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17 May 2010updated 27 Sep 2015 2:19am

Interpreting David Miliband’s official launch speech

Former foreign secretary pitches as candidate who can win -- and lays down a challenge over negative

By James Macintyre

I’ve had my head in a feature about the abortive Labour-Liberal talks, and only just caught up with the latest Labour leadership news.

Following David Lammy’s thoughtful contribution, which includes a call for the public to be brought into the process, and a piece by Ed Balls, who is surely about to enter the race, David Miliband has formally launched his campaign with a fresh and lengthy speech.

The main focus was on his own roots, values and policy positioning. Miliband indicates he is trying to implement his father Ralph’s legacy with practical politics.

I am part of a modern generation. Idealistic, not dogmatic. But traditional in this regard: I believe above all else in the power of progressive ideas to make the world a better place. My parents came to this country having fled persecution. They saw the power of ideas to cause suffering on a monumental scale. But their response was not to close down debate. They championed new thinking. I listened and tried to learn. And I have spent my adult life trying to turn ideas into practical policies that improve lives.

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And he gives an unprecedentedly blunt assessment of why Labour lost:

The essential problem was simple. In a change election we were perceived to be defending the old order. Future is the most important word in politics; but we looked out of time.

Understand this, and we can rebuild. Be brutally honest about it: for too many people, we were not the people’s party that was created 100 years ago, but the politicians’ party. We were perceived by too many voters, our people, as out of touch.

So why did it happen? Because our challenge after three terms in government was renewal. We all agreed on that.

Renewal in policy, renewal in culture, renewal in organisation. But we did not manage to make it real. We needed a renaissance of progressive thinking; people thought we had tried to reboot New Labour.

* On policy, we were neither proud enough of our record, humble enough about our mistakes, clear enough about our offer. We saved the NHS but it was not an issue at the election. We lost focus on education and antisocial behaviour. We were playing catch-up on political reform, immigration and housing. We had many policies which made sense, but they did not convince the electorate we had a coherent vision for the future of the country.

* Let’s be honest about culture, too, and organisation, too. We did not symbolise today’s requirement for openness, participation and dialogue. We talked about new politics, late in the day, admittedly, but we did not escape the image of politics as a game not a calling. We drew on our deepest strengths come the election. But an electoral machine is only replenished when it is a genuine social and political movement in the community, able to effect change. That is what many of our MPs have taught us. That is what the whole party needs to be geared to achieve.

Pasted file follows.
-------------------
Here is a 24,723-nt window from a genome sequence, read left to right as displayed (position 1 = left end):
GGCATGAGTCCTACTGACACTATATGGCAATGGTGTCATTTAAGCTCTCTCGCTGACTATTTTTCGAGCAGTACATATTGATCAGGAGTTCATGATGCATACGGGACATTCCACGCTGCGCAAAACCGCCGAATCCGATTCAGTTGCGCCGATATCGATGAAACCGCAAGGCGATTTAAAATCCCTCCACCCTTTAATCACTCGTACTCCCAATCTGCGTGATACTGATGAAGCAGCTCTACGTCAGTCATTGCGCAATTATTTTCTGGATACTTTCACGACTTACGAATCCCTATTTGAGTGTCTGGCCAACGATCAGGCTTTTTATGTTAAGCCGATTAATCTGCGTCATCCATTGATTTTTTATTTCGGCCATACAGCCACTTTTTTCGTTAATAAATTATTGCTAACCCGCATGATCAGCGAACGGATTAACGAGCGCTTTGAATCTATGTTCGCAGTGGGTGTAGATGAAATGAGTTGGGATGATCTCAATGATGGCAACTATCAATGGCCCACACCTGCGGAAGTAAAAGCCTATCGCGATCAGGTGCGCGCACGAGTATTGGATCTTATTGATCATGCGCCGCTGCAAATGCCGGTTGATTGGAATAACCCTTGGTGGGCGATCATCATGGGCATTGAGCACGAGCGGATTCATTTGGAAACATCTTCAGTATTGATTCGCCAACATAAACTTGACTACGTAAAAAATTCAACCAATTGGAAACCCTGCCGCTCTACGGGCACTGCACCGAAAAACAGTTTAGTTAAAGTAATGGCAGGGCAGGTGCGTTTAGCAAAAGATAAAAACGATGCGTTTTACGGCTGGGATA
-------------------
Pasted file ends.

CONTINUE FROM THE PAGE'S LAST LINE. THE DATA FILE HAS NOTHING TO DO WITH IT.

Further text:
The result is that our conversation with the public broke down. We need to restart it with our most precious asset: our idealism for a better future.

Idealism is the lifeblood of our party. Not that we think we will build heaven on earth; but that we should try. And that when we create the NHS or legislate for a minimum wage or deliver free nursery education or triple overseas aid we live out our commitments to the brotherhood of man.

The beating heart of progressive values in Britain has not been stilled. In fact, the other two main parties spent most of the election trying to steal them from us. What we lost was the sense that the Labour Party could be the vehicle for the implementation of those values.

Miliband concludes:

The task before the party is simple to state and hard to achieve. To select a leader who can fire the imagination, unite different talents and be a credible candidate for prime minister. Above all else to win the battle of ideas. I have the beliefs not just to win an election, but to lead change in the country. That is the basis on which I am launching my candidacy today.

But Westminster insiders will be most intrigued by what he says about how the campaign is conducted:

The country will not be looking at us carefully in the next few months, but they will notice us; they will be quietly judging our character; they will not follow the details of what we say but they will notice how we behave.

So this campaign needs to be a credit to the party. I propose to run my campaign in the following ways, to bring credit to the party:

* there will be no negative briefing about other candidates; it’s not my way and I won’t be starting now;

* we will tackle unattributable briefing through my named spokeswoman Lisa Tremble.

This will be interpreted as a challenge to other candidates to follow suit. To be fair to David’s brother, Ed, he has banned his own team from engaging with the leadership issue, and shares a hatred of negative briefings. Over to the others.

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